Diastasis recti is a common clinical condition and is frequently confused with hernia. The two are distinctly different and, thus, require different treatments. The term diastasis means a separation of two parts. Recti is the plural of rectus which is the straight muscles of the midline of the abdominal wall, frequently referred to as the “six-pack” muscles. With a diastasis, a bulge may become noticeable in the midline of the abdomen, especially when the patient raises his/her head while lying flat. For this reason, it is frequently confused with a hernia.
Diastasis, or separation, of the rectus muscles can occur naturally, meaning that the patient is born this way. Over time, especially if the patient gains excess weight, pressures can widen the separation and make the bulge more apparent. Separation of the midline muscles may also occur in women following pregnancy. As the abdominal wall expands to accommodate the baby, widening of the gap between the rectus muscles may occur. The separation may persist following delivery of the baby. Typically, men have separation of the rectus muscles in the upper portion of the abdominal wall, whereas females are more likely to have diastasis of the lower portion of the abdomen below the umbilicus.
It is very important to distinguish a diastasis from a hernia. With a diastasis, there is a widening of the muscles; however, the fascia of the abdominal wall stays intact. The fascia is the collagen sheet that covers the muscles and gives patients the shape and form of their abdominal wall. If there is an actual hole or defect in the fascia, this condition is the definition of a hernia. The implications of the two are dramatically different.
As you can imagine, distinguishing a diastasis from a hernia can be challenging. However, there are some clues to characterize each. A diastasis occurs in the midline of the abdominal wall, whereas hernias can occur anywhere. Hernias of the abdominal wall are typically in the site of previous surgery. Weakness of the abdominal wall results from a breakdown in wound healing which usually results due to a wound infection. Diastasis does not enlarge over time, whereas hernias typically do. Most importantly, hernias can incarcerate or strangulate which can present as emergent situations due to potential harm to the intestines. This concern does not exist with a diastasis, as the fascia remains intact.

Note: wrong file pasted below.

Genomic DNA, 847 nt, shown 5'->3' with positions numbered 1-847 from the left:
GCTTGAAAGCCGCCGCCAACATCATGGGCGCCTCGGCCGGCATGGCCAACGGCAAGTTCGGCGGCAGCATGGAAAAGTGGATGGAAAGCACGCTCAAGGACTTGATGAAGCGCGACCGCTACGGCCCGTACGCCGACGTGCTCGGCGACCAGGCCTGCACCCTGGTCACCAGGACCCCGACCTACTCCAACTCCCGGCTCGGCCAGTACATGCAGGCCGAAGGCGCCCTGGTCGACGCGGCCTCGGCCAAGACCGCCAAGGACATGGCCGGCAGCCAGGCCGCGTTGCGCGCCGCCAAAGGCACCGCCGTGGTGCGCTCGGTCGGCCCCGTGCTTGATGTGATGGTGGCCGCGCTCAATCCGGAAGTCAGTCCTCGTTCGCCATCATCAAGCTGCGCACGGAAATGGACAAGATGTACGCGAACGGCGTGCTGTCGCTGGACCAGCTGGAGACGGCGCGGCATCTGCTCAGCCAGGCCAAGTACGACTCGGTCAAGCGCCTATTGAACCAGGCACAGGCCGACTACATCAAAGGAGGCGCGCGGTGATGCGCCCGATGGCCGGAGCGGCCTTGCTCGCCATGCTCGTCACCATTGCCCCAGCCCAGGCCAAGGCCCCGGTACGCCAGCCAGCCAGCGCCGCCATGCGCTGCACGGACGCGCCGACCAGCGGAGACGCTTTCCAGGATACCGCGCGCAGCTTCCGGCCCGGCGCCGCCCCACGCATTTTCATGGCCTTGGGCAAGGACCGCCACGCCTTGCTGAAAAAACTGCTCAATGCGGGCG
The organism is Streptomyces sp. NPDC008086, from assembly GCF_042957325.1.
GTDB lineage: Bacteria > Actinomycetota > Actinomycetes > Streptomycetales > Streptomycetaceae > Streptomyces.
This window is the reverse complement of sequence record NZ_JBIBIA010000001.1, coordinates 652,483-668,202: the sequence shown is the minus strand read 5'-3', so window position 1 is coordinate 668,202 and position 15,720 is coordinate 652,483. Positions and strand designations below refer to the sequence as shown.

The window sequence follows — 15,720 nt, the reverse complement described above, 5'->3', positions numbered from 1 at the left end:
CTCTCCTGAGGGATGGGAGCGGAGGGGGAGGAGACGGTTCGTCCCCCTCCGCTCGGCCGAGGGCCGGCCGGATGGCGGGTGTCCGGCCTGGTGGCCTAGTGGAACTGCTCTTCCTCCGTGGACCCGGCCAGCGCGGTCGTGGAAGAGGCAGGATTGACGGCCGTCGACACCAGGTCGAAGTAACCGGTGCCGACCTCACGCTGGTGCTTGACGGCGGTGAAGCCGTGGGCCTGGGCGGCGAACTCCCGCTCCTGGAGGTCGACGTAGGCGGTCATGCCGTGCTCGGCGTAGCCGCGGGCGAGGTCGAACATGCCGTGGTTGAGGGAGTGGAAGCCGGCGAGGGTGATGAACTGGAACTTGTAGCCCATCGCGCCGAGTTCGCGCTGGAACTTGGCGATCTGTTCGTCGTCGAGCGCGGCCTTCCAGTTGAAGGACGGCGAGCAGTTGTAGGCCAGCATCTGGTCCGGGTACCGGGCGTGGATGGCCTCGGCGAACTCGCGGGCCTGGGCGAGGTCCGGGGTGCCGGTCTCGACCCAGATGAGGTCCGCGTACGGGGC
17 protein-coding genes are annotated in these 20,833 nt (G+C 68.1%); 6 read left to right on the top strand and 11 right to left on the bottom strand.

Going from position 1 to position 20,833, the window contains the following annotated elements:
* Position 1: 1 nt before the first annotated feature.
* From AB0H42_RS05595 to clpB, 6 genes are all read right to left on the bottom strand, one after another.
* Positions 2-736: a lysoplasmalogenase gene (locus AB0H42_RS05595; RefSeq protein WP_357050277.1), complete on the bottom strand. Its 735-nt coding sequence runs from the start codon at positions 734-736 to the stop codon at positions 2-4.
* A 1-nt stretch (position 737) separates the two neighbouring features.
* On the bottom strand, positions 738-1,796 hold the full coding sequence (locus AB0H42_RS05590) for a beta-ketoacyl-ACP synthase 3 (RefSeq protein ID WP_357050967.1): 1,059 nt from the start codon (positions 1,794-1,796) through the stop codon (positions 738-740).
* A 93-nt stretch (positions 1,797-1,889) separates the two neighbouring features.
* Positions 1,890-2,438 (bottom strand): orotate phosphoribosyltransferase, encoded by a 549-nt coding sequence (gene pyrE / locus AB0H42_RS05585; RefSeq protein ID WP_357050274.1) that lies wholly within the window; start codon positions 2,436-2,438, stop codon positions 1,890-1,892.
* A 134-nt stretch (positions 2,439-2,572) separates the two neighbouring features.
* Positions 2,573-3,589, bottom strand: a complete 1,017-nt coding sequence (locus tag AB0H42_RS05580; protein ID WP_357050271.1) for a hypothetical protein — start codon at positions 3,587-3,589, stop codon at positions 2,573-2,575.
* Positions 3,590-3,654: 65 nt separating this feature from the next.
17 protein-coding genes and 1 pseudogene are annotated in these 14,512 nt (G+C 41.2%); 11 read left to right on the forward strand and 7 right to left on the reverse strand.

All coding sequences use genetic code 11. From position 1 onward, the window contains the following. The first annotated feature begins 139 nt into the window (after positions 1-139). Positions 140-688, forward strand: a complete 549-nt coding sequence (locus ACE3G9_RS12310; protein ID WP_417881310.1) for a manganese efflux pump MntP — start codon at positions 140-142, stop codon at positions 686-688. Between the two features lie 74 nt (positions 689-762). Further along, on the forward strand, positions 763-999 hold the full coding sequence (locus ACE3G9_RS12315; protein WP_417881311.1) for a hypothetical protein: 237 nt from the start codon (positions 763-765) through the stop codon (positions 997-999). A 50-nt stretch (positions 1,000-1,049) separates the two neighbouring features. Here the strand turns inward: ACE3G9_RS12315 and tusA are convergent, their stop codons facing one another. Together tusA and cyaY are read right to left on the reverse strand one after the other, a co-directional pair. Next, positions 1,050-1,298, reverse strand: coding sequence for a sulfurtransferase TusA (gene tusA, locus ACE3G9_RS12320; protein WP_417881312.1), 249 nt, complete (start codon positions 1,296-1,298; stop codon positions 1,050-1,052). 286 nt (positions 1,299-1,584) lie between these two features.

The only definitive treatment of a hernia involves surgery with closure of the hole, usually supported by mesh. Patients may elect to not have surgery if the hernia is small in size, is not painful, or if other conditions make surgery too risky. For a diastasis, treatment rarely involves surgery. In the majority of cases, it is important to reassure the patient that there is no possibility of the bowel becoming trapped with a diastasis. Additionally, it is uncommon for a diastasis to enlarge or worsen.
Exercise to strengthen the core muscles may help to minimize the bulging; however, the normal anatomy will never be restored. Rarely, if the diastasis causes significant pain or loss of support of the back, surgery may be appropriate. Usually in this situation, the surgery is considered cosmetic, and repair may be combined with the assistance of plastic surgery.
If you have a bulge in your abdominal wall and are concerned about a hernia or diastasis, we are more than happy to evaluate you and provide treatment options. Please call the Prisma Health Hernia Center at 864 676-1072.
Blog post author Dr. William Cobb is a surgeon with Prisma Health’s Hernia Center/Minimal Access Surgery.
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